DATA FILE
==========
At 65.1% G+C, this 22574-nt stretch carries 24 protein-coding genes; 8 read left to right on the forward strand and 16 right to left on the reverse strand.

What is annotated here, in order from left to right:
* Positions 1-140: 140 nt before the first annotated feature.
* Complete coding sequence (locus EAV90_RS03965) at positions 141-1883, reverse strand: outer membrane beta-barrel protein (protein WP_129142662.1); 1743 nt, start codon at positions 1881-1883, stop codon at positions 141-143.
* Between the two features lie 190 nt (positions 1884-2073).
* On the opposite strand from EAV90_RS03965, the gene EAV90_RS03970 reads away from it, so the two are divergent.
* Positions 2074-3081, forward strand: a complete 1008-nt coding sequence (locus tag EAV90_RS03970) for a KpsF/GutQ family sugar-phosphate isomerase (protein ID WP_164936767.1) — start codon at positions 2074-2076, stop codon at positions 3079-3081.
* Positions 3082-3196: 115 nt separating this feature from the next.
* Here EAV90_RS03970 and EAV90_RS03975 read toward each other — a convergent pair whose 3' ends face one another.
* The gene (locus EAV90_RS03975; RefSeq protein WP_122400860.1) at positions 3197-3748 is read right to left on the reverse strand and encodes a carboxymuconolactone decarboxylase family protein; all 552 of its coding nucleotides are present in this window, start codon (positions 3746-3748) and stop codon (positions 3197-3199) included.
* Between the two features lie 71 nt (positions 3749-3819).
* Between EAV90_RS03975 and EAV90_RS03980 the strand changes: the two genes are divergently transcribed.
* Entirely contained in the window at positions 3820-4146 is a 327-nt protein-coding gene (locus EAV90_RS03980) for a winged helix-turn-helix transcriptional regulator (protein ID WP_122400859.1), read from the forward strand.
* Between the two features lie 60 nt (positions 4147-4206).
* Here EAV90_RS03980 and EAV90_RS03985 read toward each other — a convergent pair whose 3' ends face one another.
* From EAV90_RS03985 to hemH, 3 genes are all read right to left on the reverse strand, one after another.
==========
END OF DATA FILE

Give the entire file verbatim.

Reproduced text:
At 65.1% G+C, this 22574-nt stretch carries 24 protein-coding genes; 8 read left to right on the forward strand and 16 right to left on the reverse strand.

What is annotated here, in order from left to right:
* Positions 1-140: 140 nt before the first annotated feature.
* Complete coding sequence (locus EAV90_RS03965) at positions 141-1883, reverse strand: outer membrane beta-barrel protein (protein WP_129142662.1); 1743 nt, start codon at positions 1881-1883, stop codon at positions 141-143.
* Between the two features lie 190 nt (positions 1884-2073).
* On the opposite strand from EAV90_RS03965, the gene EAV90_RS03970 reads away from it, so the two are divergent.
* Positions 2074-3081, forward strand: a complete 1008-nt coding sequence (locus tag EAV90_RS03970) for a KpsF/GutQ family sugar-phosphate isomerase (protein ID WP_164936767.1) — start codon at positions 2074-2076, stop codon at positions 3079-3081.
* Positions 3082-3196: 115 nt separating this feature from the next.
* Here EAV90_RS03970 and EAV90_RS03975 read toward each other — a convergent pair whose 3' ends face one another.
* The gene (locus EAV90_RS03975; RefSeq protein WP_122400860.1) at positions 3197-3748 is read right to left on the reverse strand and encodes a carboxymuconolactone decarboxylase family protein; all 552 of its coding nucleotides are present in this window, start codon (positions 3746-3748) and stop codon (positions 3197-3199) included.
* Between the two features lie 71 nt (positions 3749-3819).
* Between EAV90_RS03975 and EAV90_RS03980 the strand changes: the two genes are divergently transcribed.
* Entirely contained in the window at positions 3820-4146 is a 327-nt protein-coding gene (locus EAV90_RS03980) for a winged helix-turn-helix transcriptional regulator (protein ID WP_122400859.1), read from the forward strand.
* Between the two features lie 60 nt (positions 4147-4206).
* Here EAV90_RS03980 and EAV90_RS03985 read toward each other — a convergent pair whose 3' ends face one another.
* From EAV90_RS03985 to hemH, 3 genes are all read right to left on the reverse strand, one after another.